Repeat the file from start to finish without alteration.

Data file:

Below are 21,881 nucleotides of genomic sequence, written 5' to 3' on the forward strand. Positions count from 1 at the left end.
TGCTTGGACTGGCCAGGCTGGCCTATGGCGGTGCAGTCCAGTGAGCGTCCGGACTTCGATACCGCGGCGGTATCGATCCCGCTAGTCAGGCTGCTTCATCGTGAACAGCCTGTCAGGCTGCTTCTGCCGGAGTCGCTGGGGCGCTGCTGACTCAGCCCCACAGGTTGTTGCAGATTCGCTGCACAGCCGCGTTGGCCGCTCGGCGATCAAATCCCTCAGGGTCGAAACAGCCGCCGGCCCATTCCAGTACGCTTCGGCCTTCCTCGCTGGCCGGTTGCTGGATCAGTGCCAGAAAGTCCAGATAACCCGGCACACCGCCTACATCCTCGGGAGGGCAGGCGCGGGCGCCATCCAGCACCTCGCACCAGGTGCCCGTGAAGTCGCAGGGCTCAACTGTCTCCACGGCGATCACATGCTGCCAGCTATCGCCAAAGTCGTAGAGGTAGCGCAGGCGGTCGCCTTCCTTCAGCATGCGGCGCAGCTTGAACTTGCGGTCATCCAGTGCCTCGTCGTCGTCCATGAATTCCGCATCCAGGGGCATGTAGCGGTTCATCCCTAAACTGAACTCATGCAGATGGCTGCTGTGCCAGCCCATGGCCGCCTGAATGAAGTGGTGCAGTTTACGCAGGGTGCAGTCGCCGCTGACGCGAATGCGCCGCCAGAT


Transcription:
Below are 21,881 nucleotides of genomic sequence, written 5' to 3' on the forward strand. Positions count from 1 at the left end.
TGCTTGGACTGGCCAGGCTGGCCTATGGCGGTGCAGTCCAGTGAGCGTCCGGACTTCGATACCGCGGCGGTATCGATCCCGCTAGTCAGGCTGCTTCATCGTGAACAGCCTGTCAGGCTGCTTCTGCCGGAGTCGCTGGGGCGCTGCTGACTCAGCCCCACAGGTTGTTGCAGATTCGCTGCACAGCCGCGTTGGCCGCTCGGCGATCAAATCCCTCAGGGTCGAAACAGCCGCCGGCCCATTCCAGTACGCTTCGGCCTTCCTCGCTGGCCGGTTGCTGGATCAGTGCCAGAAAGTCCAGATAACCCGGCACACCGCCTACATCCTCGGGAGGGCAGGCGCGGGCGCCATCCAGCACCTCGCACCAGGTGCCCGTGAAGTCGCAGGGCTCAACTGTCTCCACGGCGATCACATGCTGCCAGCTATCGCCAAAGTCGTAGAGGTAGCGCAGGCGGTCGCCTTCCTTCAGCATGCGGCGCAGCTTGAACTTGCGGTCATCCAGTGCCTCGTCGTCGTCCATGAATTCCGCATCCAGGGGCATGTAGCGGTTCATCCCTAAACTGAACTCATGCAGATGGCTGCTGTGCCAGCCCATGGCCGCCTGAATGAAGTGGTGCAGTTTACGCAGGGTGCAGTCGCCGCTGACGCGAATGCGCCGCCAGAT